Alan French.
    Alan, some very interesting info.

  10. #70
    Administrator Country: Wales Steve Crook's Avatar
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    Quote Originally Posted by alan french View Post
    As far as Brian Donlevy's drinking is concerned. I apologise if I have mentioned this before, but when the housing estate where I currently live was being built, part of it was used for some location work. Due to a drink problem or not, Brian entered a house where some gas fitting was being undertaken. He enquired as to whether there was a toilet that he could use. He was informed that one had not yet been installed. I believe that he had to use his own resources. I have heard the tale from an apprentice gas fitter who was present.

    Alan French.
    What has drinking got to do with a lack of toilet facilities? Haven't you ever been in a situation where you have to go but there's nowhere to go and you have to improvise? I know I have - and there was no alcohol involved

    Steve

  11. #71
    Senior Member Country: England phil's Avatar
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    Quote Originally Posted by Steve Crook View Post
    What has drinking got to do with a lack of toilet facilities? Haven't you ever been in a situation where you have to go but there's nowhere to go and you have to improvise? I know I have - and there was no alcohol involved

    Steve
    Sounds awful. The no alcohol part, I mean.

  12. #72
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    Hi,
    Billy: Thankyou.

    Steve: So have I. But his drinking , if it was the case, may not have helped.

    Phil: I understand and sympathise with you.

    Alan French.

  13. #73
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    Quote Originally Posted by phil View Post
    I like 'em all but Quatermass 2 is the one I always go back to, it's a real favourite of mine, Percy Herbert's character should have been in 'Alien'. I've always liked Brian Donlevy as the man although I do seem to be in the minority.
    QUATERMASS II (as the TV series was titled) was my favourite - the TV version, not the film. It terrified me at the age of 10 and made me a lifetime fan of Holst's "Mars". It was more ambitious than the film in showing the climactic flight into space and IMO had a more convincing story line than the others.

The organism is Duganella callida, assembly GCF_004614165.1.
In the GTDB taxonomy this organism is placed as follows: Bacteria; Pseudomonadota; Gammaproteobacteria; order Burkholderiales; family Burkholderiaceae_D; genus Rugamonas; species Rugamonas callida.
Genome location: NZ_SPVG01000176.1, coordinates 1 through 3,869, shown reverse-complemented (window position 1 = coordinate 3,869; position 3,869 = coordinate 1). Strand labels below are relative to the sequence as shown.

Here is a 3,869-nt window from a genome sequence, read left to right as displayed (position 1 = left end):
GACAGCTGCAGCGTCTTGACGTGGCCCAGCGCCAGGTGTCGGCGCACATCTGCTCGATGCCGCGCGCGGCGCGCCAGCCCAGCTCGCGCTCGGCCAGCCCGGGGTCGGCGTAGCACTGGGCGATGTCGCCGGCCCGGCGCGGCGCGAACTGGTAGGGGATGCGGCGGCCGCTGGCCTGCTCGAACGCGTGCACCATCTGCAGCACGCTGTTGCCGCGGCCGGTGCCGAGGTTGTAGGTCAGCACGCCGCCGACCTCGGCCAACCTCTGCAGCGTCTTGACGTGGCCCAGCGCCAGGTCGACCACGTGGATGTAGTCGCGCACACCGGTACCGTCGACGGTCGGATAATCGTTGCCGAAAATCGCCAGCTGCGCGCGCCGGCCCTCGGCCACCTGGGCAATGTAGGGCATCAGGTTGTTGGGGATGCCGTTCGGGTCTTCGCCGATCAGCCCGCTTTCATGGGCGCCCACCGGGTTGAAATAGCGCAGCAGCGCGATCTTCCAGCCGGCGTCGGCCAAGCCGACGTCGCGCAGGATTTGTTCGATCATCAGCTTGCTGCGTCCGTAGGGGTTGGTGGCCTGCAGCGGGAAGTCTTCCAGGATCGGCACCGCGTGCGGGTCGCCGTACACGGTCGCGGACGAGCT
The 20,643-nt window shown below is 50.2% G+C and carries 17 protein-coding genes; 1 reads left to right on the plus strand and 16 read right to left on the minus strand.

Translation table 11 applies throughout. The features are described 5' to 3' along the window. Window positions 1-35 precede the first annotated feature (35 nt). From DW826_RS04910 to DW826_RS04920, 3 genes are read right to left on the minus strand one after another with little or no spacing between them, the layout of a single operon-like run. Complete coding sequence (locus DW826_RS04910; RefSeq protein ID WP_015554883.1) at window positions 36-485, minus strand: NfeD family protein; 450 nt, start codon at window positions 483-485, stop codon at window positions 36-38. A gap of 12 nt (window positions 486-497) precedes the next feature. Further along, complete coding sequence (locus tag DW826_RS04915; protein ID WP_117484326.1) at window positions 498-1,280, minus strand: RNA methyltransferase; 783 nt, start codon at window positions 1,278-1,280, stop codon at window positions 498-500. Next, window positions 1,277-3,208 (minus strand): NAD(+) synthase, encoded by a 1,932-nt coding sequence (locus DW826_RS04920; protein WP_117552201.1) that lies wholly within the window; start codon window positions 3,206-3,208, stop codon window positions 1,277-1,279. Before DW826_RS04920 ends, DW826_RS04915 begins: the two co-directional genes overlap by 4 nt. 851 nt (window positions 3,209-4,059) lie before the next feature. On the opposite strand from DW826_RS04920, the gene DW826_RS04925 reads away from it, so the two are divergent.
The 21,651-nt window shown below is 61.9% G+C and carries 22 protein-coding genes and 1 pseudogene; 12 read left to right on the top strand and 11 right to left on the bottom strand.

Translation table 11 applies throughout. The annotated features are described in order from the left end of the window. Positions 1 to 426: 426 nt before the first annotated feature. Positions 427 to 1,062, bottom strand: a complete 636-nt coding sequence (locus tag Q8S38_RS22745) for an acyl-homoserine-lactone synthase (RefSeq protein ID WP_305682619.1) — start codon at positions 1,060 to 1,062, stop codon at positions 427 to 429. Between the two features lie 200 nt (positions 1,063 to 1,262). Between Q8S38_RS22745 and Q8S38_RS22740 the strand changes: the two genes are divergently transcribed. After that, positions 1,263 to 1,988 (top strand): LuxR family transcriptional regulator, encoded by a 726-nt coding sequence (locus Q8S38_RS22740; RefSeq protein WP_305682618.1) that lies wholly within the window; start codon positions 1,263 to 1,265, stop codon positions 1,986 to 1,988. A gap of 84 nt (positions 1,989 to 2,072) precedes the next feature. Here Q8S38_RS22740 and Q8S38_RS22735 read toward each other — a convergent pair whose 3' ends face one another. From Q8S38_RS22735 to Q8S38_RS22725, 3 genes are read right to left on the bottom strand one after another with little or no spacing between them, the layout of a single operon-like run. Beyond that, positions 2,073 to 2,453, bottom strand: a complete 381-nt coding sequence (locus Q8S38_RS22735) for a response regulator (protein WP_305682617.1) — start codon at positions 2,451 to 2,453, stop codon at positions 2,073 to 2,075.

14. #74
    Senior Member Country: Germany JD_Fan's Avatar
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    One of the movies I haved watched many times.
    I really like Andrew Keir as Quatermass but my hero is Roney.
    He is such a great doctor and in his last big part, James Donald, saves the world.
    pit.PNG

  15. #75
    Senior Member Country: England harryfielder's Avatar
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    QUATERMASS AND THE PIT……MGM Studios

    Director:
    Roy Ward Baker

    Writer:
    Nigel Kneale (original story and screenplay)

    Genre:
    Sci-Fi | Horror

    Cast
    James Donald ... Dr. Mathew Roney
    Andrew Keir ... Prof. Bernard Quatermass
    Barbara Shelley ... Barbara Judd
    Julian Glover ... Colonel Breen
    Duncan Lamont ... Sladden
    Bryan Marshall ... Captain Potter
    Peter Copley ... Howell
    Edwin Richfield ... Minister
    Grant Taylor ... Police Sergeant Ellis
    Maurice Good ... Sergeant Cleghorn
    Robert Morris ... Jerry Watson
    Sheila Steafel ... Journalist
    Hugh Futcher ... Sapper West
    Hugh Morton ... Elderly Journalist
    Thomas Heathcote ... Vicar

    My first horror film.. I was to work with this director many more times.



    I got a call from Central Casting to go to MGM Studios in Borehamwood, Herts to do a few days on this film movie. I was used as as a workman digging out some Underground holes in a tube station (studio).After some time one of the other extras finds some odd things and digging comes to a stop. A couple of days later I'm back on the film as a possessed man. All we had to do was walk around the tube station as if we were Zombies..
    My wife said ''No change there then''